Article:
History Of Achill

Achill Island in County Mayo is the largest island off the coast of Ireland, and is situated off the west coast. It has a population of 2,700 people and has an area of 148km2 (57 sq miles).

Achill is attached to the mainland by Michael Davitt Bridge, between the villages of Achill Sound and Polranny. A bridge was first completed here in 1887, and replaced by the current structure in 1949.
Despite some unsympathetic development, the island retains its striking natural beauty. The cliffs of Croaghaun on the western end of the island are the third highest sea cliffs in Europe but are inaccessible by road, so bring your hiking boots and prepare yourself for a real treat. Near the westernmost point of Achill, Achill Head, is Keem Bay, a majestic place and home to a splendid cast of sea life including basking shark, seals, dolphins and sunfish. Keel Beach is popular with tourists and locals, from a pleasant stroll along the beach to wind and sea swept activities; there is always something to do or see.

South of Keem beach is Moytoge Head, which with its rounded appearance drops dramatically down to the ocean. An old British observation post, built during World War I to prevent the Germans from landing arms for the Irish Republican Army, is still standing on Moytoge. During the Second World War this post was rebuilt by the Irish Defence Forces as a Look out Post for the Coast Watching Service wing of the Defence Forces. It operated from 1939 to 1945.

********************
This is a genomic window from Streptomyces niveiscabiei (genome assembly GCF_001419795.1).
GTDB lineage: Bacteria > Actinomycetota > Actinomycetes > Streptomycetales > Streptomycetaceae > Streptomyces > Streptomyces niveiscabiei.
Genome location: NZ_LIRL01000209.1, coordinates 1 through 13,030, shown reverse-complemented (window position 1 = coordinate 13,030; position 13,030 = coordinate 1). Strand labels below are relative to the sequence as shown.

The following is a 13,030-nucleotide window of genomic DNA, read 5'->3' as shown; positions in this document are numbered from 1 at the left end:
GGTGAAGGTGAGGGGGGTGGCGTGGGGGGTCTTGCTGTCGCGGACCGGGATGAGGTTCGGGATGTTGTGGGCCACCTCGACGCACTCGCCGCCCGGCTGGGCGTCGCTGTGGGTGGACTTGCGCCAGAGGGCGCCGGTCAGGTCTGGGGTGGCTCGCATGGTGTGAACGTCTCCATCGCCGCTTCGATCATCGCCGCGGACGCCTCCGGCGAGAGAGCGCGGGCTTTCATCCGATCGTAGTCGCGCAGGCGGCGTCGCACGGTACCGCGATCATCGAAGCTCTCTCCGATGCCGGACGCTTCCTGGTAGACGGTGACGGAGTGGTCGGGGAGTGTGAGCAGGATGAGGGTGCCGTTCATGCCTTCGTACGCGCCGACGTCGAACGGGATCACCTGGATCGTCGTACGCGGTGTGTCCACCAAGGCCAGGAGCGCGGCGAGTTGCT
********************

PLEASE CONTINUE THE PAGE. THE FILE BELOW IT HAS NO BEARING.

The Atlantic Drive along the south/west of the island has some dramatically beautiful views and again is a must see on your list of things to do here on Achill.

The mountain Slievemore dominates the island and stands at 672m above sea level, and on a clear sunny day makes for a great hike as the view from the top is breathtaking.

On the slopes of Slievemore, there is an abandoned village, known locally as the “Deserted Village” and is traditionally thought to be a remnant village from An Gorta Mór, otherwise known as The Great Hunger of 1845-1849.

Just west of the deserted village is an old Martello tower, again built by the British to warn of any possible French invasion during the Napoleonic Wars. The area also boasts an approximately 5000-year old Neolithic tomb which is easily reached by foot from the Pure Magic lodge, as is the deserted village. Achillbeg (Acaill Beag, Little Achill) is a small island just off Achill’s southern tip. Its inhabitants were resettled on Achill in the 1960’s.

There are several little villages on Achill, such as Dooniver and Askill that boast picturesque scenery, most of which can be reached via bicycle which is popular; though perhaps when it is not so windy!